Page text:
BABY’S GOT SNACK: Dr. Oestker’s Chocolate Individual Mug Cake Mix, a Review by Gilmore Tamny




Prose


 


The author's mug (and hand) and the mug cake.
The author’s mug (and hand) and the mug cake.

 

LIFE CYCLE OF THE MUG CAKE

I am new to the mug cake/brownie racket and to be frank uncertain I am wholly on board. Staring into the depths of my Dr. Oestker’s Chocolate Individual Mug Cake Mix it smelled and looked good, sure, but I couldn’t quite figure out just…what a cake was doing there in my mug. Seemed like it had gotten lost. Perhaps I lack imagination. Or am a classicist.

Yet, if I were a mug-cake eater, I very well might—so many snacks to try in the world—might—buy Dr. Oestker’s Instant Chocolate Individual Mug Cake Mix again. Especially if somehow frosting got brought into the works, as frosting is 70-80% of my cake-ingesting motivation.

I crossed paths with Dr. Oestker’s Instant Chocolate Individual Mug Cake Mix striding in typical first-world gatherer fashion at the grocerying store. I halted in front of the display arrested by: 1) mug cake mix? 2) the latchkey food for adults factor I find so intriguing and 3) the old-timey moniker “Dr. Oestker’s” sounded like a line of orthotic shoes and intriguingly unappetizing for a nom de gateaux (also: “Dr.”?) 4) I was intrigued by the dimensions of the small narrow box as they are much like a chicken noodle soup mix I OD’d on one revelatory winter in the impecunious days of my extreme youth. I tell you that soup had the strangest noodle fragments swirling like schools of noodle sardines in a vast chicken-soup-colored-sea. I’d eat out of the pan in my coat, staring out the large, drafty windows at the weak winter light, feeling careless, free, and totally doomed at the same time.

Ahem. Anyway! Dr. Oestker’s Instant Chocolate Individual Mug Cake Mix is as instant as it gets. 4 tablespoons of milk, a few stirs, a carousel ride in the microwave and VOILA: cake. After greasing one’s mug (it is too bad I am uninclined to double-entendres) it is possible to slide cake out onto a plate. Doubting Gilmore has reservations. Still: package says.

While not exactly predisposed to disappointment, my expectations were in alignment with reality, I think, being as this product is more on the astronaut end of the food continuum. That it might be more cake-flavored (have you tried Birthday Cake MnMs?) than actual cake seemed not impossible.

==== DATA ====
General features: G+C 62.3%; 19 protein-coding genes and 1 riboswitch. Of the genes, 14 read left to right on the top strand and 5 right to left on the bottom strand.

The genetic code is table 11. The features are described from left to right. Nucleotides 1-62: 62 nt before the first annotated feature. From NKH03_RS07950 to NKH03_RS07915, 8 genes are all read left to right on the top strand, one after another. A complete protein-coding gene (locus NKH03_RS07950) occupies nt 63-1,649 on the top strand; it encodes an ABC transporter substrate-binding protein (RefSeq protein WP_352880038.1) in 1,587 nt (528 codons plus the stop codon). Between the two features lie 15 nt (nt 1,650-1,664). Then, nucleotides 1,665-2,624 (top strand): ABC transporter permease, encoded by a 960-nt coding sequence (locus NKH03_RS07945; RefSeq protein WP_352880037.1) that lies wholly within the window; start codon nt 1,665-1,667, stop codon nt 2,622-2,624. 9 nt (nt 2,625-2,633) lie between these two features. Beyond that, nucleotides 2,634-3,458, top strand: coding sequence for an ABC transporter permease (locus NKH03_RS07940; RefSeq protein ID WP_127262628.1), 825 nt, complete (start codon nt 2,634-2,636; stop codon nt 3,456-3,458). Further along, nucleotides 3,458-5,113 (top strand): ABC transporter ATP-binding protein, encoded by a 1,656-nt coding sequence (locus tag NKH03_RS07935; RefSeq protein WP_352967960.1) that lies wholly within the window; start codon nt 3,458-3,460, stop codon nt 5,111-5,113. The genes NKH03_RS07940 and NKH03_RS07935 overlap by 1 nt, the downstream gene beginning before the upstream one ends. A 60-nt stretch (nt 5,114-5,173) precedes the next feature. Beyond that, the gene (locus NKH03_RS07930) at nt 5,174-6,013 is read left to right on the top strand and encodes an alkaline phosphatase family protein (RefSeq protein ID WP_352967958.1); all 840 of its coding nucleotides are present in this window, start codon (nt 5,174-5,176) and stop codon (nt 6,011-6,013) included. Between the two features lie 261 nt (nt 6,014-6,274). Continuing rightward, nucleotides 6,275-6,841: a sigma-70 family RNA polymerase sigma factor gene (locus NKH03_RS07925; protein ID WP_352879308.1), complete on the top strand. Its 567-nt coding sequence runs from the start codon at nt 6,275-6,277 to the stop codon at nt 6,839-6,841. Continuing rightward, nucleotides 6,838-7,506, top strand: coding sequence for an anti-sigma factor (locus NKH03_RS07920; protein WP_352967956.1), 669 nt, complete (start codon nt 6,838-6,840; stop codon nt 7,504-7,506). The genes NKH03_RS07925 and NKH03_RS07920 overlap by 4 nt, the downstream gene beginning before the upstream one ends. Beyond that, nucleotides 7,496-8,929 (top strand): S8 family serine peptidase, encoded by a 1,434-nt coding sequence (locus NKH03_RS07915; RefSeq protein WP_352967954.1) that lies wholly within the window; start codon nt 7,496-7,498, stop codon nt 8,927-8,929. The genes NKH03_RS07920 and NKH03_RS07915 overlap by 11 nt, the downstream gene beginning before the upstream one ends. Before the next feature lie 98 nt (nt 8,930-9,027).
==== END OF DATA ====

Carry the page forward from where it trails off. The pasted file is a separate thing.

But (v) small, happy surprise (hang on to ‘em tight, kids, we have some harrowing timez ahead), it became indubitably cake. Reminiscent of lava cake only with a commitment to go the distance of cooked, the center squishy rather than liquidly.

And, by Betty Crocker, I thought it tasted better than alotta box/oven cakes. You know that aftertaste following a big bite of DuncanPillsburyHines? Like your mouth is a vaulted ceiling in a cathedral where the floors were recently cleaned and a faint miasma of disinfectant hovers in the eaves? And while you’re glad the floors are clean and sure you can’t quite say the smell is prohibiting a religious experience, it may be mitigating it? I attribute that taste in box cake to whatever sinister machinations have to go down for cake mix Xtreme shelf life.

So I’ve described in laborious metaphoric terms ways how Dr. Oestker’s Instant Chocolate Individual Mug Cake Mix is not bad. But how was it good? I would say how the food on a French airline tends to more like a literal interpretation of food, as in food. Or, if you’ve ever worked catering, as the night wears on, and you are bored and hungry and footsore and hate your goddamned bowtie and you notice an abandoned dessert plate. You find yourself squirreling the cake away behind a vase and furtively snack on it later, deciding the risk of discovery and germs was fully worth it in this case. Does that make it sound good? I thought it was good.

 

-Gilmore Tamny is the author of My Days with Millicent, which OE has been serializing.

-This review first appeared in The Boston Hassle.